Their commitment to quality has been underlined during this summer’s agricultural show season. Jimmy’s proudest moment, not withstanding, Carl has also been pleased with their commercial and pedigree results at Otley, Lincolnshire, Ryedale, Malton and Rosedale shows.
“We get to as many as we can, including supporting the smaller shows. We’ve had a great season and hopefully we’ll do all right at Countryside Live. It’s a tremendous event that just keeps growing.”
Next month also sees another livestock event where the Fawcetts will be out in force. The North East British Blonde Society Calf Show will take place at Thirsk Livestock Centre on Saturday, November 10 and Kathy, who is the secretary for the club, urges all members and those interested in the breed to take a look.
Five years ago Carl and Kathy started their first diversification into tourism when they opened Foxhill Park Caravan Site. It’s situated at Claxton, less than a mile away from their family home, and they have a present capacity for 38 caravans plus a small camping site. This year’s weather hasn’t helped, but they are thankful that their first four years have brought about regular trade.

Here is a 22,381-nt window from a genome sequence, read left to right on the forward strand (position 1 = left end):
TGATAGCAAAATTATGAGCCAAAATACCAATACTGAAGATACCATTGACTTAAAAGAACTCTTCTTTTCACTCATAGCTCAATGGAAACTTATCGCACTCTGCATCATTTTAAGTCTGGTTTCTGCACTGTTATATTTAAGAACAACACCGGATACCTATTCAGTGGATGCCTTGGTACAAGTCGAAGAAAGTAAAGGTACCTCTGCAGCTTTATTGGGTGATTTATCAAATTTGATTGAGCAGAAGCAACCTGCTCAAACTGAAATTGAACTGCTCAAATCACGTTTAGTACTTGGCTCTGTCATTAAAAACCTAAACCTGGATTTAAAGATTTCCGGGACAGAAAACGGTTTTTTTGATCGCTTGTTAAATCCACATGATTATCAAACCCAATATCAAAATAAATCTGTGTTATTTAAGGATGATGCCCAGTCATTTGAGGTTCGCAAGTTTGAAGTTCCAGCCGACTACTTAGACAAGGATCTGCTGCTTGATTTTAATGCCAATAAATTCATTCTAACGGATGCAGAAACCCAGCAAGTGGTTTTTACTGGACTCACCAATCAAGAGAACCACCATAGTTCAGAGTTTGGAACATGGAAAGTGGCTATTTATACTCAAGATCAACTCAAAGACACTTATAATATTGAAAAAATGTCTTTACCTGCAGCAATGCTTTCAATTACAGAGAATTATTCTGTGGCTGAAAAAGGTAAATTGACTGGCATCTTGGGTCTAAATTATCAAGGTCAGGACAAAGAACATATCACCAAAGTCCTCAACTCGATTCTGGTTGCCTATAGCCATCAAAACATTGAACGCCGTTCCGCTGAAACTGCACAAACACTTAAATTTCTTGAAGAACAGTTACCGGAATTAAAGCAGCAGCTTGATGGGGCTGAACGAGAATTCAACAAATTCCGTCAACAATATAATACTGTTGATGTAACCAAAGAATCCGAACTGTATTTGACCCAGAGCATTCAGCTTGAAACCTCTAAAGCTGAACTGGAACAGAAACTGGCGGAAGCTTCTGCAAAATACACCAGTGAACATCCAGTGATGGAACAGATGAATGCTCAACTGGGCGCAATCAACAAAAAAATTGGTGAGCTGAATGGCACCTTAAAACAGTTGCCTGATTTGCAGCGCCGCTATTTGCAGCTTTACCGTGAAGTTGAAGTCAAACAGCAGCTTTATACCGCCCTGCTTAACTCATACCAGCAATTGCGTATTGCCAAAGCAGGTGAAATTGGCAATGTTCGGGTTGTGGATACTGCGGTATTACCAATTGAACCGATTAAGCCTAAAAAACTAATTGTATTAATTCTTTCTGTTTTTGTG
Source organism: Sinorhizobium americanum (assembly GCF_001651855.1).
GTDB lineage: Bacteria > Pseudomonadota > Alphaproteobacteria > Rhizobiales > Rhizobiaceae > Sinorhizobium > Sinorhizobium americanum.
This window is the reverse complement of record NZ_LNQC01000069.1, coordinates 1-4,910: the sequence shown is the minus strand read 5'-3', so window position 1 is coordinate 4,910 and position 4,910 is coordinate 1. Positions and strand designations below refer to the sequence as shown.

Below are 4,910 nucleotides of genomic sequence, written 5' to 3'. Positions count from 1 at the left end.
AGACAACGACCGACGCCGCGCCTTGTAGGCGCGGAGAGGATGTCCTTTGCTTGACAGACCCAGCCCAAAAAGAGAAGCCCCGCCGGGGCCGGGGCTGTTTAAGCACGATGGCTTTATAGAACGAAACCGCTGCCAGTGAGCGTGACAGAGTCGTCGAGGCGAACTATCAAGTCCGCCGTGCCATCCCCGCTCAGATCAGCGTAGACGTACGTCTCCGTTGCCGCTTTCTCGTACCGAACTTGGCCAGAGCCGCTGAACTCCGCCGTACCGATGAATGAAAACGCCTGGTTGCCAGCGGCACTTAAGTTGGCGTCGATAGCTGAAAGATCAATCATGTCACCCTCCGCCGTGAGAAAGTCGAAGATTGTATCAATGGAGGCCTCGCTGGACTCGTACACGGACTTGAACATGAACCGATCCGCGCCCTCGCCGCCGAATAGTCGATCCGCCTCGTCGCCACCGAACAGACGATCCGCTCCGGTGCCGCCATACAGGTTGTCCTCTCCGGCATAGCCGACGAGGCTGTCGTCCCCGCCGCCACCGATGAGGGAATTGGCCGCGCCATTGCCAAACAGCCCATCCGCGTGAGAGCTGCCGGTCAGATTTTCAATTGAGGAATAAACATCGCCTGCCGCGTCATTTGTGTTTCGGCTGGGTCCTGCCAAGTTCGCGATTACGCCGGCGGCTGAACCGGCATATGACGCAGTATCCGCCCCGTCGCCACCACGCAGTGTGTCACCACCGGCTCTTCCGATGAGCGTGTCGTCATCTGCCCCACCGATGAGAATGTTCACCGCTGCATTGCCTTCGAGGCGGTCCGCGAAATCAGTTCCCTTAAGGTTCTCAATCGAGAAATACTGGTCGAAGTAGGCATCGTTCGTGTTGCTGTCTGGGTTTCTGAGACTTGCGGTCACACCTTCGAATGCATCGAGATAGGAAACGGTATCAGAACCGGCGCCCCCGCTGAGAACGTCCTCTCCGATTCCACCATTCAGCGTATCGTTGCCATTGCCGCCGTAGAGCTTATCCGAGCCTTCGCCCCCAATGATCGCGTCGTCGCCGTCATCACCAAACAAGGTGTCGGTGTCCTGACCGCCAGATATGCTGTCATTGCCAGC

“The weather affects everything, farming and holidaymakers. We decided to take the plunge because we weren’t making too much out of farming and it didn’t look as though we were ever going to. My mum and dad (Bob and Wendy) gave great support in helping us out when we first got going, but I think we’re now in the swing of it.
“The site is in a very quiet area and we’ve found that’s what most of our customers are looking for. They are trying to get away from their urban life and simply want to enjoy the peace and tranquillity of the countryside.
“We finish the current season at the end of this month and start getting things ready for next year. We start again on March 1.
“It’s been an education for us. We’re enjoying the challenge of making it work, but I’d still say it’s easier to put up with cattle than people!”